Here’s the deal. I am terribly impatient. I guess it’s the curse of a (humble) genius. Only kidding — at least on the genius part.
Yet again, I am very fast. I have always more ideas flying through my head than I’d like to admit, and I can quickly pick up new software, systems, programs, and frameworks.
Yet, I have a terrible, terrible flaw — which is most likely directly correlated to the skills above-mentioned.
I am utterly impatient.
If something does not work, I huff and puff. I get heated very quickly — my mum seems to be blaming my Italian blood, or (to be precise) my dad’s Sicilian blood.
Still, this is my biggest shortcoming. Which makes problem-solving a tricking subject for me. This is why, when I discovered these five key questions to solving problems (straight from Tony Robbins), I decided to give them a go.
You see, the biggest issue with problems, or what he reframes as “challenges”, is the feeling of overwhelm. This is truly what we want to avoid when looking at the challenges life throws at us. Why? Because overwhelm is a draining feeling which leads to more pain we’d like to admit.
Regardless of how you may feel about Tony Robbins (and I wholeheartedly respect that), I suggest you give these questions a try because, quite honestly, they completely changed my relationship with problems.
The five questions
The thing that stuck most with me from theses question is that Robbins suggests we’d spend no more than 20% of the time defining it and 80% of the time should be spent on the solution.
Obvious, right? Yet, we do not do this nearly enough.
First up, write the problem on paper in order to come up with your best plan for handling the challenge and act upon it as quickly as possible. Notice what you’re getting from your current actions by answering the following questions:
What is great about this problem?
Okay, bear with me on this. Some problems will suck — actually, most challenges may do at first. Yet, you need to prime your mindset to find the motivation to make the changes you want to make.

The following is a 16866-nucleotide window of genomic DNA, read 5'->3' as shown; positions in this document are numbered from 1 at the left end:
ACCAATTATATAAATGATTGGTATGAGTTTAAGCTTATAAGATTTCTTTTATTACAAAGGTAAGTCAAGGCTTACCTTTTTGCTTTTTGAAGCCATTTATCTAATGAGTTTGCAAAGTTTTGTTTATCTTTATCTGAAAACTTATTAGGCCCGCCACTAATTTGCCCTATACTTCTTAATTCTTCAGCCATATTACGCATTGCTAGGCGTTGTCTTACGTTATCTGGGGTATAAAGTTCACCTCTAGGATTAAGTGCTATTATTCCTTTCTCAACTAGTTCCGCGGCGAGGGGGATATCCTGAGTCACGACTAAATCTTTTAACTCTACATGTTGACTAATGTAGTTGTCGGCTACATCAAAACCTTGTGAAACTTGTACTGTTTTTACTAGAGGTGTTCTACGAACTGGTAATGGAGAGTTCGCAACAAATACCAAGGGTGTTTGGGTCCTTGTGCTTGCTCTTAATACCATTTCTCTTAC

Let’s take our digital magazine as an example of a challenge.
We’d been having some issues with some of the features, which means we’ve been working 10–12 hours this past week to get the issue ready for Friday.
Something great about this is definitely not sleep-deprivation, but the fact we know what we need to do to make the life of our designer easier ahead of time, by refining the table of content to make everyone work as efficiently as possible. Without finding ourselves in this pickle, we would not know.
What is not perfect (yet)?
“Yet” is a key part of the question. Continuing with my example, we may have not perfected our issue structure since the magazine is still very new, yet again, we now know what we need to do to find a better solution for ourselves.
We know what the challenge is, and we can be proactive about a solution. By being aware of the issue, and knowing that by fixing it we’d be able to create a better system, we’re implying that perfection can be reached if focusing on what we can do to improve the situation.
What am I willing to do to make it the way I want it?
This stems from the idea that it may suck having to have an internal meeting to overview four issues in order to come up with a new structure for the whole magazine. Yet, it’s what needs to be done and it’s going to make lasting changes to our whole process.
This question dives even deeper into getting a clear idea of the solution to your current challenge and allows you to brainstorm ideas.
What am I willing to no longer do in order to change my situation?
This is where you decide to acknowledge the challenge and make sure you follow through with your solution.
It’s great to find a way to turn things around, but without taking action, nothing will change. This is why we put our editorial meeting in the diary — and this is why it’s going to happen.
It’s the only way we can avoid incurring the same problem — and it’s the solution we’re willing to work towards.
How can I enjoy the process while I tackle this challenge?
Can you make it fun? We’re looking to have a magazine celebration and party on Monday after the issue is out. Some non-alcoholic Prosecco will be popped (yes, my sober friends, it’s a thing), a movie will be rented, and we may even order a takeout to treat ourselves. After that, we’ll have a Zoom-date with the team to discuss how to go forward.
Maybe you want to have a special “date” with yourself to look at the problem at hand — or if you are dealing with another person, you can apply the same principle.
When it comes to approaching challenges in life, you have to work on your mindset first.
Develop more flexibility by asking yourself, these key questions:
- What is great about this problem?
- What is not perfect (yet)?
- What am I willing to do to make it the way I want it?
- What am I willing to no longer do to change my situation?
- How can I enjoy the process while I tackle this challenge?
Change your beliefs about what problems are, call them challenges and see them as opportunities for you to grow over obstacles life is presenting you.
If what you’re doing isn’t working, change your approach.